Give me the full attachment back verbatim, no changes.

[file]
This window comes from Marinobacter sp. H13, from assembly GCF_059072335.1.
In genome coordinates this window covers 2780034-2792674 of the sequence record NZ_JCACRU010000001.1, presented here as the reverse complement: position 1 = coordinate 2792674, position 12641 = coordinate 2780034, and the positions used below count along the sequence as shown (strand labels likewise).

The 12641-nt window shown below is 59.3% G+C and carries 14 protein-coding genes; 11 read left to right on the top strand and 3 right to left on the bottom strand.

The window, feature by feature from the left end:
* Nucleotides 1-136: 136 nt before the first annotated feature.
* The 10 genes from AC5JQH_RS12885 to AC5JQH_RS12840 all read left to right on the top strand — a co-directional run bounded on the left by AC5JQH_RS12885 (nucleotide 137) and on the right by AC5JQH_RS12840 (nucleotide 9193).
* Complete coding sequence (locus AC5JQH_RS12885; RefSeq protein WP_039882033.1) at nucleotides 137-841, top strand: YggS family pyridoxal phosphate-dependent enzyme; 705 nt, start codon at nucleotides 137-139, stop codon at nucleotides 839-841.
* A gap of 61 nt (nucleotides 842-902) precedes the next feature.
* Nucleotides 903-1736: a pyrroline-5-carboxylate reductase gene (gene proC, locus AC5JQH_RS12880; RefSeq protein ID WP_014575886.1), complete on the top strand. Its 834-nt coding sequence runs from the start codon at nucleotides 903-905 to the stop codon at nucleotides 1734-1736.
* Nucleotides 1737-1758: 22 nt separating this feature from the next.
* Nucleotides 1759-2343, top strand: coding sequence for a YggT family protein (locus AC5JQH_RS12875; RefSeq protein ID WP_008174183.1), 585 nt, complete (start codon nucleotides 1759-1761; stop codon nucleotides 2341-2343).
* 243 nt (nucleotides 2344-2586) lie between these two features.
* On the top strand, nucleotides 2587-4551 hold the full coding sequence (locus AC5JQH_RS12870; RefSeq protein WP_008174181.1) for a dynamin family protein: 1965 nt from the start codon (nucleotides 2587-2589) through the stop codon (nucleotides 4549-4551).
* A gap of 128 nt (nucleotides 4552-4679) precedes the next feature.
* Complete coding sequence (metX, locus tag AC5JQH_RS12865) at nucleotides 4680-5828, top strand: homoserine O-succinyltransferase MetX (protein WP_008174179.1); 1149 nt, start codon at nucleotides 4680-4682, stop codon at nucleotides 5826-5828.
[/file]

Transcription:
This window comes from Marinobacter sp. H13, from assembly GCF_059072335.1.
In genome coordinates this window covers 2780034-2792674 of the sequence record NZ_JCACRU010000001.1, presented here as the reverse complement: position 1 = coordinate 2792674, position 12641 = coordinate 2780034, and the positions used below count along the sequence as shown (strand labels likewise).

The 12641-nt window shown below is 59.3% G+C and carries 14 protein-coding genes; 11 read left to right on the top strand and 3 right to left on the bottom strand.

The window, feature by feature from the left end:
* Nucleotides 1-136: 136 nt before the first annotated feature.
* The 10 genes from AC5JQH_RS12885 to AC5JQH_RS12840 all read left to right on the top strand — a co-directional run bounded on the left by AC5JQH_RS12885 (nucleotide 137) and on the right by AC5JQH_RS12840 (nucleotide 9193).
* Complete coding sequence (locus AC5JQH_RS12885; RefSeq protein WP_039882033.1) at nucleotides 137-841, top strand: YggS family pyridoxal phosphate-dependent enzyme; 705 nt, start codon at nucleotides 137-139, stop codon at nucleotides 839-841.
* A gap of 61 nt (nucleotides 842-902) precedes the next feature.
* Nucleotides 903-1736: a pyrroline-5-carboxylate reductase gene (gene proC, locus AC5JQH_RS12880; RefSeq protein ID WP_014575886.1), complete on the top strand. Its 834-nt coding sequence runs from the start codon at nucleotides 903-905 to the stop codon at nucleotides 1734-1736.
* Nucleotides 1737-1758: 22 nt separating this feature from the next.
* Nucleotides 1759-2343, top strand: coding sequence for a YggT family protein (locus AC5JQH_RS12875; RefSeq protein ID WP_008174183.1), 585 nt, complete (start codon nucleotides 1759-1761; stop codon nucleotides 2341-2343).
* 243 nt (nucleotides 2344-2586) lie between these two features.
* On the top strand, nucleotides 2587-4551 hold the full coding sequence (locus AC5JQH_RS12870; RefSeq protein WP_008174181.1) for a dynamin family protein: 1965 nt from the start codon (nucleotides 2587-2589) through the stop codon (nucleotides 4549-4551).
* A gap of 128 nt (nucleotides 4552-4679) precedes the next feature.
* Complete coding sequence (metX, locus tag AC5JQH_RS12865) at nucleotides 4680-5828, top strand: homoserine O-succinyltransferase MetX (protein WP_008174179.1); 1149 nt, start codon at nucleotides 4680-4682, stop codon at nucleotides 5826-5828.